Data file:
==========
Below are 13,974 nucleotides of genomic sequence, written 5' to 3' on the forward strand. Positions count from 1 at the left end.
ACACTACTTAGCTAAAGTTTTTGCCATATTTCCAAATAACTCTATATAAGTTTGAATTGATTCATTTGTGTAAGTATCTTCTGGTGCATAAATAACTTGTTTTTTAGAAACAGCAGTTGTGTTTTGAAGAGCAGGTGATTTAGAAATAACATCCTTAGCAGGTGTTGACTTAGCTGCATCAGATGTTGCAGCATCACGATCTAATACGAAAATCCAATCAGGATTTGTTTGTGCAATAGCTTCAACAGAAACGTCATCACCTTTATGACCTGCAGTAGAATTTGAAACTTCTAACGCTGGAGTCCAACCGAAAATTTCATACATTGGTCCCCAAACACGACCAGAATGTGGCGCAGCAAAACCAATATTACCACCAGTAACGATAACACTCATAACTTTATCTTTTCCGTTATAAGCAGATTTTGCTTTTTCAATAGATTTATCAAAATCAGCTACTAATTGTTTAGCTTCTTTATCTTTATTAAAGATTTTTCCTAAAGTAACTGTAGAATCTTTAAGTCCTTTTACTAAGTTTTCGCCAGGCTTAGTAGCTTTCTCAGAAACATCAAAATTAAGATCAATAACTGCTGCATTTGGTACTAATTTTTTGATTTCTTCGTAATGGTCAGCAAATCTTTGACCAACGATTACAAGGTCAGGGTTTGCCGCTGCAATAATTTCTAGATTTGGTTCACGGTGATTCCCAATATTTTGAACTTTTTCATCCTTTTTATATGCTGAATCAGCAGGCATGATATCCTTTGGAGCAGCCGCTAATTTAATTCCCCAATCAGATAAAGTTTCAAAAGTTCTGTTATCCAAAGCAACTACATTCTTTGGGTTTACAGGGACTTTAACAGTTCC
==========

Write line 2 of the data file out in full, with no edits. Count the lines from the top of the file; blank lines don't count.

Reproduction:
ACACTACTTAGCTAAAGTTTTTGCCATATTTCCAAATAACTCTATATAAGTTTGAATTGATTCATTTGTGTAAGTATCTTCTGGTGCATAAATAACTTGTTTTTTAGAAACAGCAGTTGTGTTTTGAAGAGCAGGTGATTTAGAAATAACATCCTTAGCAGGTGTTGACTTAGCTGCATCAGATGTTGCAGCATCACGATCTAATACGAAAATCCAATCAGGATTTGTTTGTGCAATAGCTTCAACAGAAACGTCATCACCTTTATGACCTGCAGTAGAATTTGAAACTTCTAACGCTGGAGTCCAACCGAAAATTTCATACATTGGTCCCCAAACACGACCAGAATGTGGCGCAGCAAAACCAATATTACCACCAGTAACGATAACACTCATAACTTTATCTTTTCCGTTATAAGCAGATTTTGCTTTTTCAATAGATTTATCAAAATCAGCTACTAATTGTTTAGCTTCTTTATCTTTATTAAAGATTTTTCCTAAAGTAACTGTAGAATCTTTAAGTCCTTTTACTAAGTTTTCGCCAGGCTTAGTAGCTTTCTCAGAAACATCAAAATTAAGATCAATAACTGCTGCATTTGGTACTAATTTTTTGATTTCTTCGTAATGGTCAGCAAATCTTTGACCAACGATTACAAGGTCAGGGTTTGCCGCTGCAATAATTTCTAGATTTGGTTCACGGTGATTCCCAATATTTTGAACTTTTTCATCCTTTTTATATGCTGAATCAGCAGGCATGATATCCTTTGGAGCAGCCGCTAATTTAATTCCCCAATCAGATAAAGTTTCAAAAGTTCTGTTATCCAAAGCAACTACATTCTTTGGGTTTACAGGGACTTTAACAGTTCC